"He has, at one time to my knowledge, stabbed one man, a soldier of the U.S. army at Tampa, at another time shot at his brother-in-law, and again at Fort Drum in Brevard County he killed Wm White by shooting him, having placed himself in ambuscade, and as White approached, shot him - leaving a wife and two little children, the oldest not two years old, thirty miles to where the widow could get help and assistance, she being in a forward state of pregnancy.
"Previously to his killing White, he also killed a man by the name of McQuin, and tried to make it appear that White had done the deed - but we all knew White to be better disposed, and then White could prove where he was when the murder was done, and Ivey could not prove where he was.
"This is the man that Major Weeks has protected against law and justice, and the same man that broke up the light house at Keybisken Bay, Fla. and threatened the men at the place with death if they had anything to say about it, then proceeded to Jupiter and destroyed the lighthouse at that point..."

No action was apparently taken and Corporal Ivey was mustered out November 29, 1865 at Tallahassee. He was described as being 5'7," with grey eyes, red hair, of light complexion, and by occupation a farmer.

After the war, the Ivey family moved to Fort Ogden in then Manatee County. In 1868, Francis was Inspector of Marks & Brands for Manatee County. On September 28, 1868, Assemblyman James D. Green, perhaps showing the paucity of qualified Union men, recommended Francis be appointed a county commissioner of Manatee County.

Francis A. Ivey was killed on June 11, 1870 by John L. (Long John) Whidden. (One source in error has 1871 for his death.)

The Florida Peninsular of June 29, 1870 reported:

"Man Killed-Francis A. Ivey was killed by John Whidden (Long John) near Fort Myers, Monroe county, not long since, under the following circumstances as we have heard them: The parties were minding a drove of beef cattle, and fell out as to which had control of them. High words ensued; Ivey advanced upon Whidden, threw sticks and trash in Whidden's face, whereupon Whidden, after repeatedly warning Ivey to stand off, drew his knife and stabbed him in the abdomen. Ivey lived about a week after he was stabbed. Whidden had not been arrested up to latest dates."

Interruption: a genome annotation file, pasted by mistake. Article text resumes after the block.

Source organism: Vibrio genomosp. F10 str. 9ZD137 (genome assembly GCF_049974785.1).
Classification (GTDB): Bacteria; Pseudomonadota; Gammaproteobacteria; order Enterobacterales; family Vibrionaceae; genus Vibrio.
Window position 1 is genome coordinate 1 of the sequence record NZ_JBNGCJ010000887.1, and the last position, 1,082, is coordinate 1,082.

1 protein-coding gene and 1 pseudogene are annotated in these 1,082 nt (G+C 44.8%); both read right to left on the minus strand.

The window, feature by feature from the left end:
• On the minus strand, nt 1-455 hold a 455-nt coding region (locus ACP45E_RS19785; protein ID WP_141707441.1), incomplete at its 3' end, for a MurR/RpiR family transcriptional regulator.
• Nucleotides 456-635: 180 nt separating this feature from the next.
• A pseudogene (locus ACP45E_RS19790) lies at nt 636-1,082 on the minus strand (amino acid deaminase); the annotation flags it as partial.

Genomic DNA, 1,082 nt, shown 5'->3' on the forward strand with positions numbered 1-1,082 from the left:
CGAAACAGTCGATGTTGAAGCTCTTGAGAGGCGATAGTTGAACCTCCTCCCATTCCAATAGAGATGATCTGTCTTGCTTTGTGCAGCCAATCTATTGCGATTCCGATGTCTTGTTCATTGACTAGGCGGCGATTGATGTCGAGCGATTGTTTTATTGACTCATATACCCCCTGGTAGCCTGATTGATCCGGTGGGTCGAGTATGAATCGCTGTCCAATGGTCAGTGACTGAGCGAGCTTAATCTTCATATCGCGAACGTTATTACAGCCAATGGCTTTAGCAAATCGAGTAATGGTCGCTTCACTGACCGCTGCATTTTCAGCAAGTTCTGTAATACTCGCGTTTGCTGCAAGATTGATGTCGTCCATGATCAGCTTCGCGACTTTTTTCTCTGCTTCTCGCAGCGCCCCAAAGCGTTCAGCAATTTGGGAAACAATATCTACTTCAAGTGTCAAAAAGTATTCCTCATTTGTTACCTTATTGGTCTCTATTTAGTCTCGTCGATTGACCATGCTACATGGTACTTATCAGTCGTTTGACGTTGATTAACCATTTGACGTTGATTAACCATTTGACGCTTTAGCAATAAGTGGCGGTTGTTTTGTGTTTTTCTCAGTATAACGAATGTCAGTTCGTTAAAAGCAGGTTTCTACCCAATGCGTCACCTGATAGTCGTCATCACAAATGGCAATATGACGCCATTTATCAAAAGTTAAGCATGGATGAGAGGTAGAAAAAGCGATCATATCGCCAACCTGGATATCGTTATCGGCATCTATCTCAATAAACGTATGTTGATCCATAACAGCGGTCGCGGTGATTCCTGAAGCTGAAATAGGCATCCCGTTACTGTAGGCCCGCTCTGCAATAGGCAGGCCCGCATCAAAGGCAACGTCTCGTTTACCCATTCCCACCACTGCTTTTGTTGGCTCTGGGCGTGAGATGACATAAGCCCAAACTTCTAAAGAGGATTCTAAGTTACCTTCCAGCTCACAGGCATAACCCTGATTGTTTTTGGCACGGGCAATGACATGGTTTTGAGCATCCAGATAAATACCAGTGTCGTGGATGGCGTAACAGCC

Long John Whidden, a son of William and Lucinda Whidden, was not, apparently, prosecuted for Ivey's death. Perhaps it was seen as eye to eye frontier justice as one report had Ivey had killed a brother of Long John. Anyway, Long John died on November 11, 1891 in state prison where he was serving a life sentence for the murder of a Sumter County man, Tom Jones.


Florida Peninsular, June 29, 1870, p. 2, col. 3

In November of 1877, Barbara Ivey married James M. Thomas. James M. Thomas, age 26(?), and Barbary Thomas, age 46, were enumerated in the Pine Level region in the 1880 census of Manatee County. Joseph Underhill, age 85, listed as "Soldier 1812," was a next household neighbor.

James M. Thomas died February 27, 1906. Barbara Ivey Thomas died November 28, 1914 and was buried in Lily Cemetery in Hardee County, Florida.

Issue of Francis A. and Barbara (Underhill) Ivey:

1. Mary Frances Ivey, born 1852; died 1942; married Feb. 9, 1871 James Arthur Albritton, son of Thomas H. and Frances (Waldron) Albritton.

2. Caroline Elizabeth Ivey, born September 11, 1854; died October 27, 1929; married on Feb. 9, 1871 Oliver Asbury Albritton, son of Thomas H. and Frances (Waldron) Albritton.


References not cited include: Richard Livingston, "Francis A. Ivey 1829-1871," South Florida Pioneers (April 1977); Canter Brown, Jr., Historian in Residence, Tampa Bay History Center; George E. Buker, Blockaders, Refugees, & Contrabands, 1993.


This profile was adapted from the author's article in The Herald-Advocate of October 17, 1996.

See also:

Carrie Ivey Albritton's Obituary from Union Church, Lily, Fla.

February 5, 200, October 16, 2001, March 17, 2004, image June 5, 2004, Dec. 12, 2008